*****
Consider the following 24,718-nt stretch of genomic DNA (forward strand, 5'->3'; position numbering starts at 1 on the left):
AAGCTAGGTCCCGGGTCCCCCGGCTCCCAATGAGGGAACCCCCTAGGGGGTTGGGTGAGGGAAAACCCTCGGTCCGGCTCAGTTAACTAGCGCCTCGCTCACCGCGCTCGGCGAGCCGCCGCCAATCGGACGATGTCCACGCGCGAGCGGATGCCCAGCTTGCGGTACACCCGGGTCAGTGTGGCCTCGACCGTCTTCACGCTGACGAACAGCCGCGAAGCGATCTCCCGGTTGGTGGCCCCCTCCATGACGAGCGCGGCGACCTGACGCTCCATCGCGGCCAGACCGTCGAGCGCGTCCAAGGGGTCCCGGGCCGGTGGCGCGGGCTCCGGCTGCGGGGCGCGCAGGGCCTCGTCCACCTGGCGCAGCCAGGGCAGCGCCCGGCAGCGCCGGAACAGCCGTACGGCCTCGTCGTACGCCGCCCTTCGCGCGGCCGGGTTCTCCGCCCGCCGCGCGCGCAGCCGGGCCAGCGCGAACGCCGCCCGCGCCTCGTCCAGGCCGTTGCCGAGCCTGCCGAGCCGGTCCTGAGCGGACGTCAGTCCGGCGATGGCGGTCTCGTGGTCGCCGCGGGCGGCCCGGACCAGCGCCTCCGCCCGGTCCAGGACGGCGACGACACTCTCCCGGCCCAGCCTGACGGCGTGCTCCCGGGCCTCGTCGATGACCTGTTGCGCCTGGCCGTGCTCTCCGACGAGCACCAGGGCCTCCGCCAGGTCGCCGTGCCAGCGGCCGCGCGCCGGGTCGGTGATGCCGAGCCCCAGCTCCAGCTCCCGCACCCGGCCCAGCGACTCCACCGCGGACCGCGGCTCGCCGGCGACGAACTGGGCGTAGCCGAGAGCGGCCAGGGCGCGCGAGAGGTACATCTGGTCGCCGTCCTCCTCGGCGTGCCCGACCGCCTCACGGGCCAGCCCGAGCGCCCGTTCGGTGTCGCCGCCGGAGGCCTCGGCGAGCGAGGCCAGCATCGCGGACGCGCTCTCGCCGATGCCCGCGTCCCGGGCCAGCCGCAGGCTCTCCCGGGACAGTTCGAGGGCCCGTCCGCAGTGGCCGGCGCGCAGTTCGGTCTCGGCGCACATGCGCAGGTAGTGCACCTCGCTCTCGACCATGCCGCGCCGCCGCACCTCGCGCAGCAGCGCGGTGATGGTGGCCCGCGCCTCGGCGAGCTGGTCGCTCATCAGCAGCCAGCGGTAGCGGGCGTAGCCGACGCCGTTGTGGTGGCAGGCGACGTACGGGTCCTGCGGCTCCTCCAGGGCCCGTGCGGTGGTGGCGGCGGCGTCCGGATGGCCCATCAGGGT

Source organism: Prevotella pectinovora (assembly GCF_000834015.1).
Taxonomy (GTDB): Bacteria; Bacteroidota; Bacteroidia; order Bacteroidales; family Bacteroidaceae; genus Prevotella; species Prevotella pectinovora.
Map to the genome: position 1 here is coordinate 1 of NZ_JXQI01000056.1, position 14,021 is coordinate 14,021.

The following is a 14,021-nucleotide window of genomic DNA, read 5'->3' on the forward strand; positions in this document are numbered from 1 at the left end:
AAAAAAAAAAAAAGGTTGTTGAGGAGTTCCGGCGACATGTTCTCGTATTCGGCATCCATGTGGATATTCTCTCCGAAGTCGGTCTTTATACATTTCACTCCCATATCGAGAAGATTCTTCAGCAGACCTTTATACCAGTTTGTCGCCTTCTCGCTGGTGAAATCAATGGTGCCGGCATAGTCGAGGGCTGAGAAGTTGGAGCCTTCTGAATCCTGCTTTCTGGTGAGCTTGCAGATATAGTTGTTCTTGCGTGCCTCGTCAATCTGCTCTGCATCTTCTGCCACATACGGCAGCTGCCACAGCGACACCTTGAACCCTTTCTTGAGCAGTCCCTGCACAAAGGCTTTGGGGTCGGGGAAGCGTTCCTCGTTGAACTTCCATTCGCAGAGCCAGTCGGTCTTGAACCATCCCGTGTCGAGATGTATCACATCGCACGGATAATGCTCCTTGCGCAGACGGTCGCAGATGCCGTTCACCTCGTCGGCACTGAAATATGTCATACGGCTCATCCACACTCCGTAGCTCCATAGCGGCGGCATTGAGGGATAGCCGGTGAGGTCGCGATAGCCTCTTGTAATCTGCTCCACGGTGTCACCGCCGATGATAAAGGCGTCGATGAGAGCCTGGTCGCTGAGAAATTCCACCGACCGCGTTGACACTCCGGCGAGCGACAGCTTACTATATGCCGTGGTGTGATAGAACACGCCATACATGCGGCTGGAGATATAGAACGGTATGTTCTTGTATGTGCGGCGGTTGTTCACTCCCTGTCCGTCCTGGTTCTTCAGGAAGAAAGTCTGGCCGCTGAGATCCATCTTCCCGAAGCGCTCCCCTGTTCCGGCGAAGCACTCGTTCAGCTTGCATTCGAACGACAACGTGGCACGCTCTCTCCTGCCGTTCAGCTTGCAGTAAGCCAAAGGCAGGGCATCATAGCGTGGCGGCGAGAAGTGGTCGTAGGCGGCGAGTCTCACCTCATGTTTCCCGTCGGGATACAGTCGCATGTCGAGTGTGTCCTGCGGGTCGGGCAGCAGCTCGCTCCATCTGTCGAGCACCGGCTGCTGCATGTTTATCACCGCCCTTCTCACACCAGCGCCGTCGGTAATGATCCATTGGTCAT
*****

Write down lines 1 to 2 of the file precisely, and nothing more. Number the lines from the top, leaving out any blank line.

Consider the following 24,718-nt stretch of genomic DNA (forward strand, 5'->3'; position numbering starts at 1 on the left):
AAGCTAGGTCCCGGGTCCCCCGGCTCCCAATGAGGGAACCCCCTAGGGGGTTGGGTGAGGGAAAACCCTCGGTCCGGCTCAGTTAACTAGCGCCTCGCTCACCGCGCTCGGCGAGCCGCCGCCAATCGGACGATGTCCACGCGCGAGCGGATGCCCAGCTTGCGGTACACCCGGGTCAGTGTGGCCTCGACCGTCTTCACGCTGACGAACAGCCGCGAAGCGATCTCCCGGTTGGTGGCCCCCTCCATGACGAGCGCGGCGACCTGACGCTCCATCGCGGCCAGACCGTCGAGCGCGTCCAAGGGGTCCCGGGCCGGTGGCGCGGGCTCCGGCTGCGGGGCGCGCAGGGCCTCGTCCACCTGGCGCAGCCAGGGCAGCGCCCGGCAGCGCCGGAACAGCCGTACGGCCTCGTCGTACGCCGCCCTTCGCGCGGCCGGGTTCTCCGCCCGCCGCGCGCGCAGCCGGGCCAGCGCGAACGCCGCCCGCGCCTCGTCCAGGCCGTTGCCGAGCCTGCCGAGCCGGTCCTGAGCGGACGTCAGTCCGGCGATGGCGGTCTCGTGGTCGCCGCGGGCGGCCCGGACCAGCGCCTCCGCCCGGTCCAGGACGGCGACGACACTCTCCCGGCCCAGCCTGACGGCGTGCTCCCGGGCCTCGTCGATGACCTGTTGCGCCTGGCCGTGCTCTCCGACGAGCACCAGGGCCTCCGCCAGGTCGCCGTGCCAGCGGCCGCGCGCCGGGTCGGTGATGCCGAGCCCCAGCTCCAGCTCCCGCACCCGGCCCAGCGACTCCACCGCGGACCGCGGCTCGCCGGCGACGAACTGGGCGTAGCCGAGAGCGGCCAGGGCGCGCGAGAGGTACATCTGGTCGCCGTCCTCCTCGGCGTGCCCGACCGCCTCACGGGCCAGCCCGAGCGCCCGTTCGGTGTCGCCGCCGGAGGCCTCGGCGAGCGAGGCCAGCATCGCGGACGCGCTCTCGCCGATGCCCGCGTCCCGGGCCAGCCGCAGGCTCTCCCGGGACAGTTCGAGGGCCCGTCCGCAGTGGCCGGCGCGCAGTTCGGTCTCGGCGCACATGCGCAGGTAGTGCACCTCGCTCTCGACCATGCCGCGCCGCCGCACCTCGCGCAGCAGCGCGGTGATGGTGGCCCGCGCCTCGGCGAGCTGGTCGCTCATCAGCAGCCAGCGGTAGCGGGCGTAGCCGACGCCGTTGTGGTGGCAGGCGACGTACGGGTCCTGCGGCTCCTCCAGGGCCCGTGCGGTGGTGGCGGCGGCGTCCGGATGGCCCATCAGGGT